More dust on backshelf music

Updated: Dec 31 2006, 05:30am hrs
The final word is out and the public has declared its preference for A R Rahmans Apni to paathshaala, masti ki paathshaala from the blockbuster Rang De Basanti as Song of the Year in an SMS poll hosted by a leading news channel. It has pipped four other equally or even more profound foot-tapping film songs like Bidi Jalai Le , Crazy kiya re and others to the post.

Frankly, I quite like Aamir Khans antics in the song picturisation, even though I refuse to believe that any hip, macho college student in an Indian city today would refer to his college as paathshaala. But thats okay, isnt it Realism isnt really Bollywoods forte, now is it No worries, we love you Bollywood, Rahman, Aamir Khan, Rakeysh Mehra, Prasoon Joshi and all others who so richly deserve this award you definitely are the best. But hang on please. For those of us who may have varied musical preferences, may I please point out that your song should rightly be declared only the best film song of the year Or are we all finally ready and willing to usher in a year where only film songs (all profound ones, naturally) will qualify as Indian music

In a sense, announcements like the Best Song of the Year are symptomatic of a growing insensitivity towards the diversity of Indian music and arts. Each year we push folk music, tribal music, experimental music, kirtan, abhang, hori, chaiti, kajri, classical music, ritual music and countless other genres of music closer to oblivion and extinction. This year is no different, and we cant blame anyone but ourselves for letting this happen.

And when I say we I mean all of the following and more: media barons who hosted conclaves and summits galore where they were happy to invite a simpering Ash as the nations only representative from the field of arts. Ash, we love you but we love you more when you Dola Dola Re to Devdass tune; TV journalists and presenters, (senior, not so junior and newbies) who walk the talk with Bollywood starlet after starlet, each of whom declares bravely Im an actor Did we have a doubt; political parties and netas who cannot spare a minute to think of the state of art and culture beyond offering tickets to TV stars and film stars for forthcoming elections.

Id say this has been quite a dismal year for Indian music, and I refer to all musical genres in the country, not just Bollywood music. With the passing away of shehnai legend Ustad Bismillah Khan, the country lost a treasure that cannot possibly be replaced. The media for once abandoned its obsessive reporting of important cultural events such as the Rakhi-Mika episode, and gave the maestro a richly-deserved farewell, only to be back with renewed vigor with specials on Himesh Reshamiya and his cap! And that was followed by the paparazzi lying in wait for news on the Aishwarya Rai-Abhishekh Bachchan romance. Ah well! Arts = Entertainment = Bollywood said Mr. Johar, and that sure is a guarantee!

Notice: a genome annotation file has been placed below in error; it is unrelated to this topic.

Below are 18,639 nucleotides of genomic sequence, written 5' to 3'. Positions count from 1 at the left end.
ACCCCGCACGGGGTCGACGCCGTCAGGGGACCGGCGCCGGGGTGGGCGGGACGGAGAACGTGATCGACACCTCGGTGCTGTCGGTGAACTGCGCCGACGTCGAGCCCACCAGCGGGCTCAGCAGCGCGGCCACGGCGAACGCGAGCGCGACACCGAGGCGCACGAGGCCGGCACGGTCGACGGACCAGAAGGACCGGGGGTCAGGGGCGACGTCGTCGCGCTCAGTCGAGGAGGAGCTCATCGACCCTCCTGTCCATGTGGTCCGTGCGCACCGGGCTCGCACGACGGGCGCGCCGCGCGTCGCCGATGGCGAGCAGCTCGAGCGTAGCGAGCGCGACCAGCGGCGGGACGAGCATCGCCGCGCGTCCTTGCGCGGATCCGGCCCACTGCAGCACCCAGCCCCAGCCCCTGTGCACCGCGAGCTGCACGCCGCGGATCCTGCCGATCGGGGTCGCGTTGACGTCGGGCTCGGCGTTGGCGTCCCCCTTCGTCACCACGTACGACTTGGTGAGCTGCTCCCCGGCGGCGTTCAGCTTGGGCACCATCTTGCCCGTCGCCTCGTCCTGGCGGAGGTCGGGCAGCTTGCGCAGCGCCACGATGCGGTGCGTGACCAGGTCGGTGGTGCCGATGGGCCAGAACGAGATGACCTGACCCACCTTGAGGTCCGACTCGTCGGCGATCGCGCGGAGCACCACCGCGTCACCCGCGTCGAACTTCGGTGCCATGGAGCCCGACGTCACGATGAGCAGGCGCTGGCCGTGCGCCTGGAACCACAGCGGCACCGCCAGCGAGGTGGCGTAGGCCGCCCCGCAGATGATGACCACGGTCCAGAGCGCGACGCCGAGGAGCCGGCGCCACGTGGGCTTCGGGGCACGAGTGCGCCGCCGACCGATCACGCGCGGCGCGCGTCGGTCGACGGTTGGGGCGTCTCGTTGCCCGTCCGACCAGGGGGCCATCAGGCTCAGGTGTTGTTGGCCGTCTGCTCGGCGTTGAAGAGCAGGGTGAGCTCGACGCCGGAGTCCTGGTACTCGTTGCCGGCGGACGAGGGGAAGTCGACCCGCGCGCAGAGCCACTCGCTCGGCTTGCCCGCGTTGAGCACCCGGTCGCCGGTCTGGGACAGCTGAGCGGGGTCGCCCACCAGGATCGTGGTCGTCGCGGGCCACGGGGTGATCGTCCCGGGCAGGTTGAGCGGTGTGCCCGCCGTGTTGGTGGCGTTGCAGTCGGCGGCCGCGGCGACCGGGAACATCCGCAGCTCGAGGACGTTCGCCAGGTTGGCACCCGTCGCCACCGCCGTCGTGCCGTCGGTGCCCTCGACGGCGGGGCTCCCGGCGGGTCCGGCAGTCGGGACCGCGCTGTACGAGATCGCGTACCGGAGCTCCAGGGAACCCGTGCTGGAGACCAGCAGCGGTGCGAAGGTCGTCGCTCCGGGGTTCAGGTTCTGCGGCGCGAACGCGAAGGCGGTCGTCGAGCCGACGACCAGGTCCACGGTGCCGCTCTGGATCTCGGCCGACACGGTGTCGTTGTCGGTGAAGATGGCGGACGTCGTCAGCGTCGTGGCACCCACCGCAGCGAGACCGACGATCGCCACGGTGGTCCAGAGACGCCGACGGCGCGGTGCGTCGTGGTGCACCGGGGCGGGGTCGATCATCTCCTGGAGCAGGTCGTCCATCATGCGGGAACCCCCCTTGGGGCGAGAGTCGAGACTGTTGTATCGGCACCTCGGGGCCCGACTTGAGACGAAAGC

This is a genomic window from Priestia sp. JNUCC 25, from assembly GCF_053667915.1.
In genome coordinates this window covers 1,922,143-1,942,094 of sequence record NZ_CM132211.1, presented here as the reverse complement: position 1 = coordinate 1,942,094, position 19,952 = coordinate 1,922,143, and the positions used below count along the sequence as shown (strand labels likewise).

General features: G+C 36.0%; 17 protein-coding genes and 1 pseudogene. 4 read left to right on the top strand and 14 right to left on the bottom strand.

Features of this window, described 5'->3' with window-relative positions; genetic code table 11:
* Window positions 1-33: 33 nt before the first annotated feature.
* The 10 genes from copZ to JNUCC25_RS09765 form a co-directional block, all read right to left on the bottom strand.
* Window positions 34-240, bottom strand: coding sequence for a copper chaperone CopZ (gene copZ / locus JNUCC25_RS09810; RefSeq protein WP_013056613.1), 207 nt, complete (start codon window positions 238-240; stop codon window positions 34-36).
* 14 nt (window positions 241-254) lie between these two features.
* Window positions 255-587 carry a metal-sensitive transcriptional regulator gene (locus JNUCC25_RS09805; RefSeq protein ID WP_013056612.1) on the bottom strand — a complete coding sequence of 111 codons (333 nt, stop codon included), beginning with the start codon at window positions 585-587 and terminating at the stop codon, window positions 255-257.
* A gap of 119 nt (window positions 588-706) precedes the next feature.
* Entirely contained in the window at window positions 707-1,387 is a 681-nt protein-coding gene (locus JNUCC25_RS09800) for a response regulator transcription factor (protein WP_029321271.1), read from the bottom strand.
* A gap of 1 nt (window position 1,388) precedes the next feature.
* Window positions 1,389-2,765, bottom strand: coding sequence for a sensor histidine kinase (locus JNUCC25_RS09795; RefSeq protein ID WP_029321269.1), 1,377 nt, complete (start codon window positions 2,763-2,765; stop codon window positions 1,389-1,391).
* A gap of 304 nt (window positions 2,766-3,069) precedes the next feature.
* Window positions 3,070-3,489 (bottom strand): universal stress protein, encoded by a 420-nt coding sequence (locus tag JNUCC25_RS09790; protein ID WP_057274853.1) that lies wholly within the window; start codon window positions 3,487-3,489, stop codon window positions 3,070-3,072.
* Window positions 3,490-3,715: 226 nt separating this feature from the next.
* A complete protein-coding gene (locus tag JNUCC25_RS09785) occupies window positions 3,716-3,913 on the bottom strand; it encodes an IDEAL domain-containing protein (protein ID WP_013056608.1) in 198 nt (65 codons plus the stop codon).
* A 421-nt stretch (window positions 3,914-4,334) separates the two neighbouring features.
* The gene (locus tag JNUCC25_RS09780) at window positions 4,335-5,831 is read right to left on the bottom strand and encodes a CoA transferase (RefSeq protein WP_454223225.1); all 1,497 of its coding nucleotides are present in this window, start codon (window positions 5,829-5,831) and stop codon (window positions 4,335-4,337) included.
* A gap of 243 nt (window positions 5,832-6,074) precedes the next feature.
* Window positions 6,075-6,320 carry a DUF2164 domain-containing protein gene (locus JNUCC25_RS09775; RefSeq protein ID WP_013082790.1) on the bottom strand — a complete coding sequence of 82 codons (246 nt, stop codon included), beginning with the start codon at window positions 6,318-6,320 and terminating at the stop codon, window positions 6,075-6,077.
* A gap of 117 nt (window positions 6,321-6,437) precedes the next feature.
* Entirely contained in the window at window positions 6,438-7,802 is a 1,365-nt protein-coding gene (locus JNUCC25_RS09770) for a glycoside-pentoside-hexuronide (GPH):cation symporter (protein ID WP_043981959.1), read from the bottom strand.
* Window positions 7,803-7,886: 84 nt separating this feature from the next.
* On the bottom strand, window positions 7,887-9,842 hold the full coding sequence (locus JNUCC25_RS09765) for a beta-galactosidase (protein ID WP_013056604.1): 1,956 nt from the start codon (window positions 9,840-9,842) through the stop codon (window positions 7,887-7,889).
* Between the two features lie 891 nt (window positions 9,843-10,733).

But for those of us for whom the arts exist beyond the television screen or the neighbouring multiplex, the following events and happenings left a deep impact:

Indians calling themselves patriotic human beings offered crores of rupees to any individual, who would kill, maim and mutilate one of the countrys most celebrated and greatest living painters. I refer to M F Husain who, at the age of 91, is forced into self-imposed exile outside India as his own countrymen offer large amounts of prize money to the man or woman who commits inhuman acts such as chopping off Husain sahabs hands or gouging out his eyes.

The painter is accused of outraging the sentiments of the Hindu community by painting vulgar images of Hindu deities. Strangely, none of these keepers of morality and decency are outraged by the unabashed display of skin on any entertainment program across any channel.

Prasar Bharati made it possible for artistes to buy air time to broadcast their music! You have a few thousand rupees You can book time on an AIR station to play your CD, and your musicianship wont really matter! If you have more than a few thousand rupees, you could buy airtime on a National channel too. How cool is that, coming as it does from an institution that once provided mammoth support to Indian music of all kindsHindustani classical, Carnatic classical, thumri, ghazal, instrumental music, vaadya vrinda, you name it

Hope of better times came when dynamic Rajasthani percussionist Gazi Khan Barna along with friend actor-director Rahul Vohra rushed to the assistance of Manganiyar musicians struck by flash floods in the Barmer district. As officials hummed and hawed and suggested that the affected communities (Samaaj) fend for themselves, Gazi Khan made a worried phone call to Rahul Vohra in Mumbai and the two came up with a disaster-management plan that makes all of us proud.

Gazi bought basic provisions, tea, chanaa (gram), biscuits, food grain, tarpaulin, etc to provide basic shelter and food. All the supplies were bought on credit from a local trader in Jaisalmer with the promise that payments would be made as soon as contributions from Mumbai reached. And then without further ado, Gazi Khan arranged to have them delivered promptly to the affected musicians. With contributions from another visiting artiste Gilbert Punia from the Reunion Islands, Gazi Khan distributed dholaks and harmoniums among musicians who had lost even their instruments in the floods and with them their livelihood. Well, there it is.

We have seen Gazi and friends do it on their own, without sarkaari help, without press conferences, telethons and media hype! A few phone calls, the will to help and bring about change, thats all they had and harnessed.

Cant we make those few phone calls to like-minded people and see if we have the will to bring about a change in the way India treats its arts and artistes Yes we can! In 2007!

(The author is one of the most well-known singers of India)